Saturday, November 19, 2016

Just a little program called Lightroom

Today was an all day seminar on Lightroom put on by that famous Calgary photographer Neil Zeller. I'd seen some of this before in previous photography sessions with him, but there was always something else on the agenda. Today was full on Lightroom.

We started right at the beginning, getting images into Lightroom from a disc he supplied. I even learned a trick there I hadn't known. I will want to go through and tweak how I've got things set up. Then into image editing.

For those who haven't seen Lightroom, here's a screen shot, un-embiggended.


There's a lot of controls that do a lot of tweaking. It can be very intimidating to look at, especially since sometimes you see things, and sometimes you don't, depending on what else is selected. I'm glad I've had a chance to work quite a bit with the basic panel; it freed up brain power for some of the more detailed panels. I think the trick is to do a little at a time, either with someone helping you or looking at one of the tutor videos. Then go away and get that nailed down in your brain. Repeat, and keep on repeating as they add new functionality.

There are a lot of settings that let you apply changes to many photos at once. For example, suppose you did a series of head and shoulders shots for a corporate client. All shot in the same light, same lens, same background. You can tweak the settings in one photo, and copy those to all the other photos you select with one command. You might still want to go into individual photos and tweak them, perhaps to tone down that bright red tie, or fix where someone cut himself shaving that morning. Very handy. I could go on and on.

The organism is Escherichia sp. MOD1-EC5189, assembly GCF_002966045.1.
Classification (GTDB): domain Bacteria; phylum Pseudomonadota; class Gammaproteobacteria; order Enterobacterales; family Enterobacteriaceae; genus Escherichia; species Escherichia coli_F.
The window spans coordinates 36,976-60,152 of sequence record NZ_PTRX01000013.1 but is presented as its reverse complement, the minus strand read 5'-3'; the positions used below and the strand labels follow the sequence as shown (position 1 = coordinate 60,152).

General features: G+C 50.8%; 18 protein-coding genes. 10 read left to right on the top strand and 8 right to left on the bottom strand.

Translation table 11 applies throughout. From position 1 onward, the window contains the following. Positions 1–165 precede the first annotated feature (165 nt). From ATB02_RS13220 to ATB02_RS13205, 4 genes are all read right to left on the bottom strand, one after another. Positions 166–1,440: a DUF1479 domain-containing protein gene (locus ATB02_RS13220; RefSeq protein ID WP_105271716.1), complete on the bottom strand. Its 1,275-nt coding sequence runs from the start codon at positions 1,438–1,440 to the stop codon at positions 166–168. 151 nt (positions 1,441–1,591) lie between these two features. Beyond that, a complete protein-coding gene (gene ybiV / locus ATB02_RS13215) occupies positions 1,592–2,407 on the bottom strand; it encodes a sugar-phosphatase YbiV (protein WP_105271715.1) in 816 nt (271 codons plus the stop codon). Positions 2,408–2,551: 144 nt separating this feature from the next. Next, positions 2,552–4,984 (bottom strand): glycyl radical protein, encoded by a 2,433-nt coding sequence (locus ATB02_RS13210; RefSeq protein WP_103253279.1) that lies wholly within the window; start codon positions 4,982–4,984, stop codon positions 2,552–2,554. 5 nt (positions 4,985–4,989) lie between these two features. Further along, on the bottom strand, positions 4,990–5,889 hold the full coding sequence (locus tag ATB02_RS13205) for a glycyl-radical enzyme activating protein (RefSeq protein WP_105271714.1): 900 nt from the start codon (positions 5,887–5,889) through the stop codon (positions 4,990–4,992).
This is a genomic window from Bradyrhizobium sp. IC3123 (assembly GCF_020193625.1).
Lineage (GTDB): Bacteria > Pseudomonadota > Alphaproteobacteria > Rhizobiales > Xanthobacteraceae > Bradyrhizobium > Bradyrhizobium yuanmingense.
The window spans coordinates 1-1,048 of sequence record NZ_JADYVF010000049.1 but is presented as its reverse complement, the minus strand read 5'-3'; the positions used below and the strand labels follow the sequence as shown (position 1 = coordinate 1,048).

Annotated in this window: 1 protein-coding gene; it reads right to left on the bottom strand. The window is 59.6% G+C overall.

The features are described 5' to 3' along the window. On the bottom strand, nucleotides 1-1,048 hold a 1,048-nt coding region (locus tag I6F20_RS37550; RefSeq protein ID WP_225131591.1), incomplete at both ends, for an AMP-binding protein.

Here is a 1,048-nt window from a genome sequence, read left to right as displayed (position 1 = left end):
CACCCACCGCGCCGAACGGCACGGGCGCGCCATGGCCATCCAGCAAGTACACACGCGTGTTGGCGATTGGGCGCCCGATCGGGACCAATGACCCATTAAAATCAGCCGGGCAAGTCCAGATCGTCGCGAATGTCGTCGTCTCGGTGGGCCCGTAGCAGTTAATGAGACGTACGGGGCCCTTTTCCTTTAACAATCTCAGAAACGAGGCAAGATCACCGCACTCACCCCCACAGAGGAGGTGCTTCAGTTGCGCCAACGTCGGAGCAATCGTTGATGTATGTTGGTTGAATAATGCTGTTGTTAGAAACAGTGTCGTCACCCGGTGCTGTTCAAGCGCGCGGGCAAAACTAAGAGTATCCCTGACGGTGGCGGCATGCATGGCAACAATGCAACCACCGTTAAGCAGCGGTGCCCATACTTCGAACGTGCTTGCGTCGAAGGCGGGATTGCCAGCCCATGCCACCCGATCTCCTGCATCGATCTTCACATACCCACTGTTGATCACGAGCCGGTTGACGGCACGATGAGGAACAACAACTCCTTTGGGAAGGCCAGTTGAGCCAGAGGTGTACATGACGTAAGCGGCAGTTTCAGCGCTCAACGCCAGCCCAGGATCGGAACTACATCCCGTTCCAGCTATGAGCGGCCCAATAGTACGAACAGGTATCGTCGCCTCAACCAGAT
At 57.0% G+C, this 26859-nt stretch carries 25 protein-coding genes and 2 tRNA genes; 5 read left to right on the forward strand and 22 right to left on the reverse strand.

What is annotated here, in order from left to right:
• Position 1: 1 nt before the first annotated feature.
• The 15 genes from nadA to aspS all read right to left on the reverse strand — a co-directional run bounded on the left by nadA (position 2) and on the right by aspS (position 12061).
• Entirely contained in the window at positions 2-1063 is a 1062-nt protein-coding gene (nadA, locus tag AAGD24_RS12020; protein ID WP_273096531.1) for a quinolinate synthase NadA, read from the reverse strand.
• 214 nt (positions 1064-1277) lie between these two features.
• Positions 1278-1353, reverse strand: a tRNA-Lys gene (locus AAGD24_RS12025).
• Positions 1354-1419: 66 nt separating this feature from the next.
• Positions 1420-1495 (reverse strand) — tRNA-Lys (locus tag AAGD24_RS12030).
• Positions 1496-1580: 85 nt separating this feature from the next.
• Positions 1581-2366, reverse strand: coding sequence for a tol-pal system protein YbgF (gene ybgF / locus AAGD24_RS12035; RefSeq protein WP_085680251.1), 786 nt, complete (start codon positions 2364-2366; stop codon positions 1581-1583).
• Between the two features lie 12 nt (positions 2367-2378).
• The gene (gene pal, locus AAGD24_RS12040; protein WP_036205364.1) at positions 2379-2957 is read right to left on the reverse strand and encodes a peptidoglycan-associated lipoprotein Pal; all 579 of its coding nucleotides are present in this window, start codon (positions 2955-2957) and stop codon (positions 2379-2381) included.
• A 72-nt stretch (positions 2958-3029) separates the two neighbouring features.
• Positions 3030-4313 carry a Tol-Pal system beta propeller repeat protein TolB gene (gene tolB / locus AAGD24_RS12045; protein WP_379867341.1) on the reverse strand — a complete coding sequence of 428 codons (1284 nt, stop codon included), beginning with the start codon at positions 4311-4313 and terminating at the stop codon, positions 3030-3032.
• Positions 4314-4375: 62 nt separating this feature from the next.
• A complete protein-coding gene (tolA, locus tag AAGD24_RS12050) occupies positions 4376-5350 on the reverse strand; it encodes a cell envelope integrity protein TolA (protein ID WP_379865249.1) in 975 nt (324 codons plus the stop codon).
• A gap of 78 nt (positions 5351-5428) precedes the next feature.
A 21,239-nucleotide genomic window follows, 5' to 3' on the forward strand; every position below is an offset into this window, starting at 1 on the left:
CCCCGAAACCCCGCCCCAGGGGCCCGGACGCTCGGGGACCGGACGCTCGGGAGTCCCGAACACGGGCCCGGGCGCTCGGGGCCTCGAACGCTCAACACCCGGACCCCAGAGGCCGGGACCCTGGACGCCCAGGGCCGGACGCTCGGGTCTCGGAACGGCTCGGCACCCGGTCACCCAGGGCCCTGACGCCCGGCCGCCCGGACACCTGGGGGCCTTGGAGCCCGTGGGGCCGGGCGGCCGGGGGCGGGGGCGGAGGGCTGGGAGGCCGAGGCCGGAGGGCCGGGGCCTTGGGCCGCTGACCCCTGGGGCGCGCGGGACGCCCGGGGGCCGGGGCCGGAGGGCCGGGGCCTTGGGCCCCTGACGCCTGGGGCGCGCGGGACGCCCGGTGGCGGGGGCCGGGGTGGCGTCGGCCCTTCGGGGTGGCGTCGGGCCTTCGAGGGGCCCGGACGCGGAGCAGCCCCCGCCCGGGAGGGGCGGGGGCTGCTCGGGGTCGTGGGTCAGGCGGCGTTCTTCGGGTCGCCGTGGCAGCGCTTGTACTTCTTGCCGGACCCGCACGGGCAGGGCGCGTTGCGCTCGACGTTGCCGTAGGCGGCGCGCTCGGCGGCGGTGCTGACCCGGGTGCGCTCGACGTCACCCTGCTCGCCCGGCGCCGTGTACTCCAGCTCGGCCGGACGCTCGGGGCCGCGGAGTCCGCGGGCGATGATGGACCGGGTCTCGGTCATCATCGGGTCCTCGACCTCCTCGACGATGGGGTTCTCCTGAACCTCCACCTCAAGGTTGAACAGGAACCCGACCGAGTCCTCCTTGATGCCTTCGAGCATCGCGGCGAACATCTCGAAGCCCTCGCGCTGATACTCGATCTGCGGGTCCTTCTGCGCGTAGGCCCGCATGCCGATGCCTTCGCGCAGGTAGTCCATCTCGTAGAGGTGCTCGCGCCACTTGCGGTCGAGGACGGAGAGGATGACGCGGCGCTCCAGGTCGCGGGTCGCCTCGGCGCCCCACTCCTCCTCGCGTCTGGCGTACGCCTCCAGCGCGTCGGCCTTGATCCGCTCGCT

Now I'm even more tempted to go back and tweak some of my existing exports, now that I know more about how sharpening works. This one below, however, wouldn't benefit from sharpening, though I suppose I could go back and tweak the shadows to bring up more detail.


Neil does a super job walking people through a complex program, and giving them a chance to work with images right from importing to exporting. If you get a chance to take one of his courses, they are excellent value for money, you'll learn a ton, and you'll have lots of fun.

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